Grave of the Fireflies review - usenet rec.movies - 24 June 1992

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Grave of the Fireflies review

24 June 1992

By Rafael Brown
Edited and Re-formatted by Steven Feldman

This list has been relatively quiet lately so I thought I'd spice things up with a rather offbeat review. I recently saw a movie at a friend's house that I was blown away by. The movie was [Grave of the Fireflies] by Isao Takahata. The movie is a subtitled, letterboxed, Japanese animation film.

Before anyone throws up their hands in disgust thinking "oh no, another one of those Japanese sci-fi robot movies, what a waste", let me say that this is one of the most serious, realistic, inspired movies I have seen in a while. Then there is the reasoning, if it is so realistic why not use live actors? The reason is because animation is a collection of drawings and drawings are art. They can convey a wide range of concepts in a breathtakingly beautiful style. Animation can convey mood and imagery in a way that actors can't come close to. I'm not saying that movies with actors are bad; they are just a very different style. Both types of movies stand very well on their own. Grave of the Fireflies portrays as much depth and sincerity as, say, Thelma and Louise or Boyz 'n The Hood.

But enough justification, movies as good as Grave of the Fireflies don't need to be defended, they're beyond that. The following review gives a general synopsis of Grave of the Fireflies as well as some of my thoughts on it.

Grave of the Fireflies (directed by Isao Takahata):

I approached this movie with some trepidation. I had been warned that the movie was extremely depressing. The friend who it belonged to told me how the subtitling job had slowed down because the subtitlers had a hard time watching it over and over again. Be warned this movie is no Akira. There is NO action whatsoever. Despite this I would rate it as one of my all time favorite movies.

The action revolves around a brother and his little sister (I'd estimate their ages at around 11 and 4). The date is late 1945 just before Japan surrendered. These two children are brutally cut loose from the family and home environment that they are familiar with and thrust out into a chaotic world to survive on their own. I guess you could call it a war movie in that it looks at how civilians and particularly children live during times of war.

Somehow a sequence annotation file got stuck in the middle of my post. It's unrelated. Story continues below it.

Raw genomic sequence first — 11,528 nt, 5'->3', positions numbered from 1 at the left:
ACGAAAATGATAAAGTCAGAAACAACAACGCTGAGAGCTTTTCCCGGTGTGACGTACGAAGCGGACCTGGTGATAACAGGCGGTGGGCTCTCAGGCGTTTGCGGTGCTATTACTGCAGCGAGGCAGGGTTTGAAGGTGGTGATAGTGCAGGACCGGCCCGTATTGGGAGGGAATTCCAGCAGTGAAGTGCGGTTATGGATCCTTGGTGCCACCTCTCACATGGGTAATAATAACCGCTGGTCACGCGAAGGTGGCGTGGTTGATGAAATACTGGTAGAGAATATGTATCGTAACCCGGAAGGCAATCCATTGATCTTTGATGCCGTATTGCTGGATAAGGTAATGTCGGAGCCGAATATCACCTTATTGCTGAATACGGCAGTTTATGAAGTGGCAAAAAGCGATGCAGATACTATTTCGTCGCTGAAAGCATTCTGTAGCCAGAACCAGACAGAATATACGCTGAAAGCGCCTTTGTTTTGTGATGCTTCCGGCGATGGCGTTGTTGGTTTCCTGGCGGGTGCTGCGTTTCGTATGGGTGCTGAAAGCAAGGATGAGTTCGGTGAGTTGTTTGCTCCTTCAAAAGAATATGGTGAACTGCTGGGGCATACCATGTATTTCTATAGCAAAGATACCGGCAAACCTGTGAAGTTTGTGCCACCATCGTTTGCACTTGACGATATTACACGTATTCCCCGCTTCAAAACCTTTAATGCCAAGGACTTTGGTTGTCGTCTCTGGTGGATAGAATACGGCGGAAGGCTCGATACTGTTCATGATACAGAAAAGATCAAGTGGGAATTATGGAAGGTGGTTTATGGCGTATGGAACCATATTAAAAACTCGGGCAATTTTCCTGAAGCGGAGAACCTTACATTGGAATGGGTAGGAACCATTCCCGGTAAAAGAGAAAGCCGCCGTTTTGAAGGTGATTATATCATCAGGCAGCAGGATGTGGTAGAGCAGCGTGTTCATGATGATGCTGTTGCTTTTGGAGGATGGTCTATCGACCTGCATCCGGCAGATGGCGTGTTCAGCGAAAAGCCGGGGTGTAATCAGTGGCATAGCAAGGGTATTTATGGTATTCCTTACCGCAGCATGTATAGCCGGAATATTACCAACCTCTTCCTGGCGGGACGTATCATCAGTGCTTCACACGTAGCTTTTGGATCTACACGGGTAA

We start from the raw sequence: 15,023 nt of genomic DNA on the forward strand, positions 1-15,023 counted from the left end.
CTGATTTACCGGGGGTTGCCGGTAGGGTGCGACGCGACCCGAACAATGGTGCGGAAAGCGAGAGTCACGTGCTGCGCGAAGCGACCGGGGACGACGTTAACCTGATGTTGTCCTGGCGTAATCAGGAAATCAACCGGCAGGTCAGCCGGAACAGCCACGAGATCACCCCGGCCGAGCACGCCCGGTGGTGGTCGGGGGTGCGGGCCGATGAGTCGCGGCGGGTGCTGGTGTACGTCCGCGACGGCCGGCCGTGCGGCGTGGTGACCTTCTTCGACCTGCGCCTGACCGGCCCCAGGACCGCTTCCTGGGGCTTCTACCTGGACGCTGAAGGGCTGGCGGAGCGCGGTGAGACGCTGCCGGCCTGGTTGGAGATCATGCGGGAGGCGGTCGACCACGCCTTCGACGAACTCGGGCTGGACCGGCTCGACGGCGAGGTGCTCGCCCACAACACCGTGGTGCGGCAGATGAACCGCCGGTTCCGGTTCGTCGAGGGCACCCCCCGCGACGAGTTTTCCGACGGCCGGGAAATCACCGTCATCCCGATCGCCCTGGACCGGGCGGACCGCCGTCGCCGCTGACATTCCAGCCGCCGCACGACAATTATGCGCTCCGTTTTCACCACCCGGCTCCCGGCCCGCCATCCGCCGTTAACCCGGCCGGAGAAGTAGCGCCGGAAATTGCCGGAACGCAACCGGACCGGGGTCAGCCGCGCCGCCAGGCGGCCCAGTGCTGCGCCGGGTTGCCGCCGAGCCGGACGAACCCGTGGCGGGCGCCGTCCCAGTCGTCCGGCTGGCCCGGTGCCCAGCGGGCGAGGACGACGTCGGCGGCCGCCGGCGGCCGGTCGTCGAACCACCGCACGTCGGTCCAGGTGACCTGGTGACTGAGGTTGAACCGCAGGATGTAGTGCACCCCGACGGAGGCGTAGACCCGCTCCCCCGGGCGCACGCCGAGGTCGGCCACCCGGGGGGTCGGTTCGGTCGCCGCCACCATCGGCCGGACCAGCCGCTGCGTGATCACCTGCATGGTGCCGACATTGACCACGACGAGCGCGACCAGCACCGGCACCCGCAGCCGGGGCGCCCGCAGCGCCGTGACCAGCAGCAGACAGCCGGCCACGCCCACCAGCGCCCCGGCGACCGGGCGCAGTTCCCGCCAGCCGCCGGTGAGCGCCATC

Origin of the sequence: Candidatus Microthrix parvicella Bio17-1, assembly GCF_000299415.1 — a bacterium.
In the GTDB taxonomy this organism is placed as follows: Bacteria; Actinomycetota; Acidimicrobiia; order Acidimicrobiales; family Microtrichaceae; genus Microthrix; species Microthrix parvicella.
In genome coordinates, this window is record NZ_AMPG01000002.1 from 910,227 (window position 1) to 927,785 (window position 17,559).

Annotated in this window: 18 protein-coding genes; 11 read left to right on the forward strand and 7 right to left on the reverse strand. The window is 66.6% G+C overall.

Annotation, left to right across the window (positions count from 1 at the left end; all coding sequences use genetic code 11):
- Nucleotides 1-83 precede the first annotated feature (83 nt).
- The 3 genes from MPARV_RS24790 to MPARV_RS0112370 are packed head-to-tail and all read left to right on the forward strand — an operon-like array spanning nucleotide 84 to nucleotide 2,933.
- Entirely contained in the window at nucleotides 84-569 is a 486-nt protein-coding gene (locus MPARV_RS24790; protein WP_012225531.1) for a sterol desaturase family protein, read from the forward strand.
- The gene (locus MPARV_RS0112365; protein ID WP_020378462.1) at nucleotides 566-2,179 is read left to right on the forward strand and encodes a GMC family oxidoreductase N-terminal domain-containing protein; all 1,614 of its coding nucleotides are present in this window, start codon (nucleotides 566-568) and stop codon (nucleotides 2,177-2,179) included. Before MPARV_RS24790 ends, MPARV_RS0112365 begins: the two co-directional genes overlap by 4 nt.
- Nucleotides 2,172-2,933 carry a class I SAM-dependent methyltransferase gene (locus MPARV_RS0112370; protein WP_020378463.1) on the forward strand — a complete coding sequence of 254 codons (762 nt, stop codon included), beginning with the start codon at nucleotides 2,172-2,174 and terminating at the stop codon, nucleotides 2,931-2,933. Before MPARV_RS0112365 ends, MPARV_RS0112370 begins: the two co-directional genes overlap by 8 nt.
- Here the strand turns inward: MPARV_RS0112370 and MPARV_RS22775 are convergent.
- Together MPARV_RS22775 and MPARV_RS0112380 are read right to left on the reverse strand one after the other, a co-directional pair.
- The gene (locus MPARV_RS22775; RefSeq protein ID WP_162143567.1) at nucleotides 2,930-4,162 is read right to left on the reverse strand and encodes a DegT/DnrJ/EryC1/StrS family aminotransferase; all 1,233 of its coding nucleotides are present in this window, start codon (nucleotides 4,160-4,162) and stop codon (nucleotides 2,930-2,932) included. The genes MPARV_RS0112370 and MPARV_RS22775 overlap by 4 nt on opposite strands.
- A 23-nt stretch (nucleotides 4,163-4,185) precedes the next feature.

While it is hard to classify "Fireflies" it is more a tragedy than anything else. We follow the lives of the two children as they try to live and find a home in the war torn Japanese countryside. They are slowly dying of starvation and the brother's efforts to provide for his sister are pathetic in their futility and realistic portrayal.

The plot is complex and realistic in a way a Disney movie could never aspire to given their usual saccharine-like quality. Make no mistake, though this movie is animated, it is NOT for kids. I don't think it's really appropriate for anyone under twelve. Beyond this, the animation is first rate with scenes that old Walt himself would shake his head in wonderment at. Not only is the film visually smooth, it also takes the animation to new levels of artistic creativity (a trait Takahata is rapidly becoming known for).

The character designs are some of the most realistic I have yet seen in any animation on either side of the Pacific. The scenery while not as strikingly beautiful as that of a contemporary of Takahata's, Hayao Miyazaki, is still detailed and very realistic. A good example is a scene early on in the movie. The city that the two main characters live in is being firebombed and fire is slowly spreading throughout various building. As the children wend their way through the street they see a fire burning in front of them. Instead of portraying fire with the opaque red and yellow usually seen in a cartoon or Disney movie, the fire is a shockingly TRANSLUCENT yellow. The smoke that rises from it is also slightly translucent allowing us to see part of the background behind the flames and smoke. This is how Takahata brings his movies closer to reality.

This is not to say that the whole movie mimics reality and does nothing else. There is another scene that exemplifies Takahata's originality in mixing the styles of animation used to set different moods. After learning that they will have to leave the city and seek help from far away relatives, the brother tells his sister that they must leave. The little girl is practically in shock from all of the changes that have happened to her and starts crying. In an attempt to cheer her up, the brother pulls himself up onto a acrobatic bar of some sort in the playground and calls to her to watch him. As he turn repeatedly turns head over heels on the bar she cries with her back to him oblivious to anything but her confusion and pain. The background meanwhile is all in pastel tans and off-whites. Slowly, the scene shifts as it changes angle and moves upward and back until we are looking at the two as if from a 3-story building. Watching them from a distance, the emptiness and loneliness of the scene strikes the viewer and it is hard not to feel for the two children.

I would write more but I don't want to give away too much of the movie. The College Hill Anime Club will be showing this movie next semester and if any movie is seen this is the one. (An interesting note is that because of the singularity of this movie the officers haven't yet figured out how to place it; it'll probably be at the end of the semester just to give it some distance from everything else.)